Identifying the febrile kid who’s too tachypnoeic

Body temperature raises heart rate and respiratory rate in kids, potentially affecting our interpretation of these clinical signs.

Dutch investigators developed centile charts of respiratory rates for specific body temperatures (derivation study), so that abnormally high rates could be identified as a means of predicting lower respiratory infection (validation set).

Respiratory rate increased overall by 2.2 breaths/min per 1°C rise (standard error 0.2) after accounting for age and temperature in the model, which is similar to a previous UK study that suggested a rise in respiratory rate of around 0.5-2 breaths per minute and an increase in heart rate of about 10 beats per minute for every 1 degree celcius above normal.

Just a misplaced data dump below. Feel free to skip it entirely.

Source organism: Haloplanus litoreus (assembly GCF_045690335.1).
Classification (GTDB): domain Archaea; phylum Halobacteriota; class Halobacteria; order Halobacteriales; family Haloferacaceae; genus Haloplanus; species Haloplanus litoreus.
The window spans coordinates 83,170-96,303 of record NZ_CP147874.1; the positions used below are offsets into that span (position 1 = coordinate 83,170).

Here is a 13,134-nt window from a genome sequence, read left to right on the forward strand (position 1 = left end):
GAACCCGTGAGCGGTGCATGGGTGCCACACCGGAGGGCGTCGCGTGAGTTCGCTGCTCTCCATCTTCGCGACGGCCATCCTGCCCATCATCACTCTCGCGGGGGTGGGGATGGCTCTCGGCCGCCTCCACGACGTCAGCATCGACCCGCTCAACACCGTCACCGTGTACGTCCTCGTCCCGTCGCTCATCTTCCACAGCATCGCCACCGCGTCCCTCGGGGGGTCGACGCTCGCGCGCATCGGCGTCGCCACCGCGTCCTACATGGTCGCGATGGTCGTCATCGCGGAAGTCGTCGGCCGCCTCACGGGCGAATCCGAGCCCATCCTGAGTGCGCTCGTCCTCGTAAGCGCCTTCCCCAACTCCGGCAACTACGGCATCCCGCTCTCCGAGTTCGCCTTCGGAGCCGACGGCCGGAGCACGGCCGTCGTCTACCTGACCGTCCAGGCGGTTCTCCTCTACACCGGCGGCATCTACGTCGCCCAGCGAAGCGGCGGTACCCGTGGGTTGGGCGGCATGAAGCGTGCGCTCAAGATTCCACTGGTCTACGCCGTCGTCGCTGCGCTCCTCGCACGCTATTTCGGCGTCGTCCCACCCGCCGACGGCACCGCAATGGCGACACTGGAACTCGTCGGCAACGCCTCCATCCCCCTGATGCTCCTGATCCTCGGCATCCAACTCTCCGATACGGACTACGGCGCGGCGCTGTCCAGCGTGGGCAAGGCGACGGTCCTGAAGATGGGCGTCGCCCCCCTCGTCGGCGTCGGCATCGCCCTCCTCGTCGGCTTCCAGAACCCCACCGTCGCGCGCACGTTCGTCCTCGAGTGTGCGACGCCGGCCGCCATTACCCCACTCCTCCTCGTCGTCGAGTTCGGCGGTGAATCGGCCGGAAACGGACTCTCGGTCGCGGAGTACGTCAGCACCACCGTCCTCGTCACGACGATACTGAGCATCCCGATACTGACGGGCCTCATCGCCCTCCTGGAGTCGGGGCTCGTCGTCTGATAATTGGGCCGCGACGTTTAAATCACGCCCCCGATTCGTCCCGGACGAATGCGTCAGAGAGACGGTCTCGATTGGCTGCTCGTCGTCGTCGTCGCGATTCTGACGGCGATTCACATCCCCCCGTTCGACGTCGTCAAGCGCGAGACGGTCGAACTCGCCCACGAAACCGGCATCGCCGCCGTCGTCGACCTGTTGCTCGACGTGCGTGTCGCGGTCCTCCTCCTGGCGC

Cut-off values at the 97th centile were more useful in detecting the presence of LRTI than existing (Advanced Paediatric Life Support) respiratory rate thresholds.

The respiratory rate charts are available here.

Derivation and validation of age and temperature specific reference values and centile charts to predict lower respiratory tract infection in children with fever: prospective observational study
BMJ. 2012 Jul 3;345:e4224

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